As part of the review of the Education Act, the Tasmanian State Government is proposing to lower the compulsory school starting age by six months, from five years to four years and six months.
The proposed change to the school starting age will apply to children born in 2016 and means that beginning in 2021, a child who is four years and six months by the start of the year must be enrolled in Prep or be provided with registered home education.
This brings the preschool age down to three years, and many Tasmanians are expressing concern at children being expected to commence their early learning programs at age three.
The plan has attracted both support, and intense opposition from some within the state. A Facebook page called ‘Tasmanians Say NO to a Lower School Starting Age’ has been established in an attempt to have the decision revoked.
The Facebook page lists updates such as the announcement on August 18 that Minister Rockliff had “just told parliament that the lower school age will be ‘optional’ and not compulsory”.
The page reiterates the theme that permeates the ’No’ campaign that the move is in direct opposition to current research.
With New South Wales exploring delaying the schools starting age in the not too distant past, and international regard for the Finnish system where formal school begins at age seven, lowering the age might be seen as out of step.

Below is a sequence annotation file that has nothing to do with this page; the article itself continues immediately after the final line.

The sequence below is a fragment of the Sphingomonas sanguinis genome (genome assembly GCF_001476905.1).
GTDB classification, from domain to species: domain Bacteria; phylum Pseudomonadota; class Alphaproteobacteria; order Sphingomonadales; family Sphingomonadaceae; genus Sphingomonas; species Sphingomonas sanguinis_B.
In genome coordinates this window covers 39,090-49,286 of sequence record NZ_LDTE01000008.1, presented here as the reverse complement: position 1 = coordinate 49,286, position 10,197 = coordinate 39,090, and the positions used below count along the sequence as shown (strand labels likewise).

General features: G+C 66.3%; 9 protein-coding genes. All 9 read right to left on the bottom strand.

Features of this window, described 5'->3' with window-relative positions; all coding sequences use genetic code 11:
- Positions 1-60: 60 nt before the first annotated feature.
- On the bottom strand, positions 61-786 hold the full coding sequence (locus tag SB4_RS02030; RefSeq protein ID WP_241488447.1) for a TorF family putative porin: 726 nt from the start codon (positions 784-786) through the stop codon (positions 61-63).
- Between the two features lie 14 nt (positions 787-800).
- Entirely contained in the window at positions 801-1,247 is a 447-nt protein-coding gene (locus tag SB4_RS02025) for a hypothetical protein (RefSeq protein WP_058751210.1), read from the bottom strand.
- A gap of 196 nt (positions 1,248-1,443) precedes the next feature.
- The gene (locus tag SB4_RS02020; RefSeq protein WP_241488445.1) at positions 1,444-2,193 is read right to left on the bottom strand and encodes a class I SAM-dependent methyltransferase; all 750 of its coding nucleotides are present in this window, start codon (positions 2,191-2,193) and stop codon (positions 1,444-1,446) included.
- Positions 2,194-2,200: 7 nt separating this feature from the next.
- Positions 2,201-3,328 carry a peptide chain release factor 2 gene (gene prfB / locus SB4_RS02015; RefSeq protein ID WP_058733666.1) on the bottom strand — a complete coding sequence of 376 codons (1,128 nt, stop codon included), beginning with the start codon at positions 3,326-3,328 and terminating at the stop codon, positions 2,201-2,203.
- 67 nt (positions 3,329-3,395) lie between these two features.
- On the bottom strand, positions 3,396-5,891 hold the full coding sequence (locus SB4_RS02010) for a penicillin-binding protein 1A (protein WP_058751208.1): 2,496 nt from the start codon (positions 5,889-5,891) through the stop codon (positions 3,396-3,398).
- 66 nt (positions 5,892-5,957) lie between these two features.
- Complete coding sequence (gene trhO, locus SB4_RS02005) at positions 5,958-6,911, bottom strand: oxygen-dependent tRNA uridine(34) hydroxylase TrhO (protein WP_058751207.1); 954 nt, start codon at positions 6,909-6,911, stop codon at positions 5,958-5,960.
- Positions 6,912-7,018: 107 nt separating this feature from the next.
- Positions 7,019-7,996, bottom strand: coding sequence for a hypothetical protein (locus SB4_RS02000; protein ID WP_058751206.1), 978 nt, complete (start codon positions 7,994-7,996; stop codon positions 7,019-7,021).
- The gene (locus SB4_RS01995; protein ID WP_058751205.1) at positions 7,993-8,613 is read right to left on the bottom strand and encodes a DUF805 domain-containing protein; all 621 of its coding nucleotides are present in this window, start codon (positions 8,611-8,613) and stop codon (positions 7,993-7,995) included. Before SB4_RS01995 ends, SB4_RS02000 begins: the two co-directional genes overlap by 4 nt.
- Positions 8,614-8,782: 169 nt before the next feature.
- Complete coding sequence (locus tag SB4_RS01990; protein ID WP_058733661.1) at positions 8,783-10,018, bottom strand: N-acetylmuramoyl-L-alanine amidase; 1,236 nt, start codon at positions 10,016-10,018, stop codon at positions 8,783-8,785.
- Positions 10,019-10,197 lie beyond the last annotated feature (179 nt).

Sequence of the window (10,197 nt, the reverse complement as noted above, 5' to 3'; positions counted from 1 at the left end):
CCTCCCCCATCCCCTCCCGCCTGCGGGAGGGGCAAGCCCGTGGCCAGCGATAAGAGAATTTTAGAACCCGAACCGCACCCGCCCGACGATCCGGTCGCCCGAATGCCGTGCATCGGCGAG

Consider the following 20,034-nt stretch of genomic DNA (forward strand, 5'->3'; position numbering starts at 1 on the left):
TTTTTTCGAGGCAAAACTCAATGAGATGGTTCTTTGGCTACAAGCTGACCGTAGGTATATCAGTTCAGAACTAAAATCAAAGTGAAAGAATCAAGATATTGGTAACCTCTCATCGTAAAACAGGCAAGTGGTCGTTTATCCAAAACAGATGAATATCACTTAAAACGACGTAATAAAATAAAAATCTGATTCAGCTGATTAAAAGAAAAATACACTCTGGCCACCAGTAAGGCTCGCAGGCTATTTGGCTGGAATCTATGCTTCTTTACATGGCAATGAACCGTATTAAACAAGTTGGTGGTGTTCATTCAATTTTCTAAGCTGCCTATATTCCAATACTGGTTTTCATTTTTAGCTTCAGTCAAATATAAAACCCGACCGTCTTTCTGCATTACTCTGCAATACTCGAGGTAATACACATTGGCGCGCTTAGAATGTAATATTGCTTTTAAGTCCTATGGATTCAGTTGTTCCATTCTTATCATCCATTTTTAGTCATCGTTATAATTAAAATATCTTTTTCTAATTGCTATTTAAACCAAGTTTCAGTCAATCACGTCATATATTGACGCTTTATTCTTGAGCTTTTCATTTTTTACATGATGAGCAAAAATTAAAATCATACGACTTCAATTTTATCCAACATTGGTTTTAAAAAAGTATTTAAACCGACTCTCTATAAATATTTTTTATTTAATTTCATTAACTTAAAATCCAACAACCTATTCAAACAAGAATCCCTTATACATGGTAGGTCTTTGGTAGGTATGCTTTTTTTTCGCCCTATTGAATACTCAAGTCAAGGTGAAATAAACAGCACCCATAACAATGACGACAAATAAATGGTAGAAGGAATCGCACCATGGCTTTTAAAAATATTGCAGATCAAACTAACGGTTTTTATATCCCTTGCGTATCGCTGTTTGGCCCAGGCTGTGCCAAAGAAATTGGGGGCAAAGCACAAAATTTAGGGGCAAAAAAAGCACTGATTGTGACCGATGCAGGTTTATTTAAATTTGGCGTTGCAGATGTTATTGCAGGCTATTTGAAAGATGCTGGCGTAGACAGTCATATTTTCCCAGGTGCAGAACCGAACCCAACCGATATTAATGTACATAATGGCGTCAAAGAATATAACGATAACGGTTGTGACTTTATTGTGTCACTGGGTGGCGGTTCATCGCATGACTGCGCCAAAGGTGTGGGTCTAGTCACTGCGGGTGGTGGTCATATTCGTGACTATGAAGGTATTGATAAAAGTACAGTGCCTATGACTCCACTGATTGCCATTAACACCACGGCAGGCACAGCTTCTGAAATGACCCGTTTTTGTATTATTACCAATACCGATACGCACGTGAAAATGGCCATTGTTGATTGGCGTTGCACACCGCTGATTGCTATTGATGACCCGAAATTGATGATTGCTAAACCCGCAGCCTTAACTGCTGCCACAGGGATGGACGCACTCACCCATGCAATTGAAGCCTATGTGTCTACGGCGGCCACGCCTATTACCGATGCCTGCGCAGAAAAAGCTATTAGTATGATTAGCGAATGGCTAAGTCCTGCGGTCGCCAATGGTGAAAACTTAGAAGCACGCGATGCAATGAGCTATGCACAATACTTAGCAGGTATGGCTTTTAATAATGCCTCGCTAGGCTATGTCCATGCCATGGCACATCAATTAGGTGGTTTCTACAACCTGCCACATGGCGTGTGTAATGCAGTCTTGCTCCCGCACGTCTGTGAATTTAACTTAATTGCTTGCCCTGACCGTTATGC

The message from the Tasmanian government however, centres around the benefits of early intervention and early learning for closing the gap between student outcomes of students from privileged backgrounds and those from disadvantaged backgrounds.
Opposing parties cite the psychological harm of rushing through the social and emotional intelligence learning that occurs through unstructured play, in favour of an emphasis on academic performance at a young age.
Last Tuesday, a new Education Act was tabled in the Tasmania Government and parliament will debate the future age of Tasmania school starters. Labor and the Greens oppose the bill, citing a need for further consultation, while Michelle O’Byrne referred to Labor’s deputy opposition leader in Tasmania, Michelle O’Byrne, said more consultation was needed before the reforms could be passed.
“We’ll be moving significant amendments to the bill … I’m really hoping that the bill, when it’s tabled, removes a number of the draconian provisions that are listed,” O’Byrne told ABC reporters.
Despite education minister Jeremy Rockliff’s promise of funding of $3 million for play areas across Tasmanian schools to better prepare children for their early years of school, concerns remain that the move is too much too soon and may jeopardise social development.